Intramuscular Injection Sites? - page 2

We are having a bit of a debate at the school of nursing where I teach. We are having difficulty getting the students to properly landmark. Although a majority of the texts state that ventrogluteal... Read More

  1. by   Huq
    ventrogluteal site is relatively free of major nerves and blood vessels, the muscle is large and well defined, and the landmarks are easy to locate. It is an excellent IM injection site in infants. Simply place the palm of your hand over the greater trochanter, index finger over the anterior superior iliac tubercle, and middle finger along the posterior iliac crest. Inject perpendicular into the center of the V formed by the separated fingers.* It has been my experience that this site is less painful than the vastus lateralis.
  2. by   VickyRN
    VickyRN,

    Do I understand you correctly that you are giving newborns injections in the hip? I've been out of the nursery for about 5 years, so this may be something new, but that sounds quite difficult to me. How do you restrain the infant to get at the site? Isn't the thigh a much easier target? And safer too, without any major nerves or blood vessels to worry about?
    Sorry, MAJOR brain infarct. What I meant to say was vastus lateralis. No, you would never inject newborns in the ventrugluteal, not safe and wouldn't be able to landmark!:imbar Sorry, edited my former post.
  3. by   Norma56
    We use dorsalgluteal and ventralglutial, as well as vastus lateralus. My problem is the landmarking teqniques. Have they changed much?
  4. by   shammy
    I always give ventro gluteal. I learned it in school and have found in practice that most nurses use dorso gluteal so I continue using ventro d/t site rotation. My pts always comment that it doesn't hurt when I give IM vs my collegues.

    I think if you learn how to do it in school you will continue and just because it isn't the common practice on the floor doesnt't mean it shouldn't be taught. Think back not so long ago gloves were encouraged not mandatory. Teach them right!

    The other perk for pts is that when I worked on a ortho floor with lots of hips and knees I could admin IM much easier with less positioning to aleviate pain.
  5. by   meownsmile
    I agree with hugs,,thats how i learned the landmarks. I also use the vastus lateralis frequently with pain meds in the hospital. Best to rotate sites anyway avoiding affected leg if it is a hip/knee patient.
  6. by   VickyRN
    Quote from Norma56
    We use dorsalgluteal and ventralglutial, as well as vastus lateralus. My problem is the landmarking teqniques. Have they changed much?
    Great reference sites (the second one has streaming video demos):

    http://www.drugguide.com/intraInjectNew.asp

    http://www.cotc.edu/Professional/Str...ve/nursing.htm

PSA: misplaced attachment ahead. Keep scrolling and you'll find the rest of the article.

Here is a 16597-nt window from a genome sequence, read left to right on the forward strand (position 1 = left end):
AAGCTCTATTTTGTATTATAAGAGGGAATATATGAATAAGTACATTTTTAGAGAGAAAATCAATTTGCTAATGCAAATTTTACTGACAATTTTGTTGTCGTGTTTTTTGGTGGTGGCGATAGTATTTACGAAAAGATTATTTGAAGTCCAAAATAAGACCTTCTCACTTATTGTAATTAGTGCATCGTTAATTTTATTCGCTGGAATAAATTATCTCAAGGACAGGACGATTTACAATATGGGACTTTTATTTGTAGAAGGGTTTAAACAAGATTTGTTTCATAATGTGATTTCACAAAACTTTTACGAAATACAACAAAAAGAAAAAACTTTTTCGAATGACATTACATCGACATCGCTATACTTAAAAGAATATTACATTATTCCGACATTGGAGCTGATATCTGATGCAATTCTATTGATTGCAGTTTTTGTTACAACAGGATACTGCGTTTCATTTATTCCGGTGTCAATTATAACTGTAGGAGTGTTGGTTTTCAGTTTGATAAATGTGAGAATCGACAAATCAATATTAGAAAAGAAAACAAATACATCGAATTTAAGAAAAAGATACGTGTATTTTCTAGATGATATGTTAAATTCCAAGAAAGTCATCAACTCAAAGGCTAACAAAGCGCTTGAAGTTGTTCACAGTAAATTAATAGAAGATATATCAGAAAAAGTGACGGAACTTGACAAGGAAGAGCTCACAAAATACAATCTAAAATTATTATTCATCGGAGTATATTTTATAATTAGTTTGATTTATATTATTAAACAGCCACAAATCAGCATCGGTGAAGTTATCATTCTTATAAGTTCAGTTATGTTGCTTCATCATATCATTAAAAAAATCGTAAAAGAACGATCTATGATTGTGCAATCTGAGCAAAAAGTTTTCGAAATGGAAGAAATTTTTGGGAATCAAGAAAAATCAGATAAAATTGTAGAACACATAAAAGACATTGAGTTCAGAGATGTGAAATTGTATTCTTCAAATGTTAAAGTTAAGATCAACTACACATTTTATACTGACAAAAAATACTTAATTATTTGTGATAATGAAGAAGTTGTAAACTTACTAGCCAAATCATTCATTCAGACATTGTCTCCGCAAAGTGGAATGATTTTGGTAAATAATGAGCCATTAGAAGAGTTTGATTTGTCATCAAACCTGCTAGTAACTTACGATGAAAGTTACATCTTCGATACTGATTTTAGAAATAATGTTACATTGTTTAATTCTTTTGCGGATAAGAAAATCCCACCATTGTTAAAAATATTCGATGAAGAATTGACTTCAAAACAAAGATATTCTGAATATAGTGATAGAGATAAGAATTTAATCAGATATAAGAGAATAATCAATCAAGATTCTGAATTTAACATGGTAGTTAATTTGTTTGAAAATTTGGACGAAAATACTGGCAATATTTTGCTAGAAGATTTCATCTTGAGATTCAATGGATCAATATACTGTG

The posterior superior iliac spine is the prominence of bone on either side of the pelvis underlying the "bikini dimples" on the lower back/upper buttocks.
    Last edit by VickyRN on Nov 21, '05
  7. by   mayzeegrl
    Dorsogluteal always works best for me. I feel more confident using that injection site than any other, although we were taught all injection sites in nursing school.
  8. by   sharann
    OK, help me out. I never heard of Dorsogluteal? I give all my injections in the ventroglut or the deltoid if small and nonirritating.
  9. by   deanaRN
    LOVE that streaming media site, THANKS!

    Quote from VickyRN
    Great reference sites (the second one has streaming video demos):

    http://www.drugguide.com/intraInjectNew.asp

    http://www.cotc.edu/Professional/Str...ve/nursing.htm

    The posterior superior iliac spine is the prominence of bone on either side of the pelvis underlying the "bikini dimples" on the lower back/upper buttocks.
  10. by   mandana
    At one of our clinical sites Dorsogluteal injections are no longer allowed due to the risk of sciatic nerve damage. Ventrogluteal is preferred at that specific location. At this facility, RN's are also not allowed to give dorsogluteal injections. I guess they had a specific issue.

    We are only allowed to give IM shots to infants in the vastus lateralis.

    All of our other clinical sites allow us to choose the area based on size of dosage, characteristics of med, size of person.

    Amanda
  11. by   Simba&NalasMom
    I just graduated LPN school this past Feb, and their preferred site was vastus lateralis (yes, on adults)...*****!?! I've only seen that site used once and it was because the gentleman was very thin and in end-stage Parkinson's, so turning him was difficult for the nurses and painful for himl; also, he was very thin and had more "meat" on his vastus than his dorsus. The most common site I've seen used in practice (for adults) is the dorso-gluteal.
  12. by   JennRN&Mom23
    I always use dorsogluteal, it is what I feel most comfortable with. That is the site that most of the people I work with also use.
  13. by   DG5
    I always use the dorso gluteal. I was taught to find the superior iliac crest, go 5 cm diagonally from there into the dorso gluteal muscle and thats the mark. Is that still ok?

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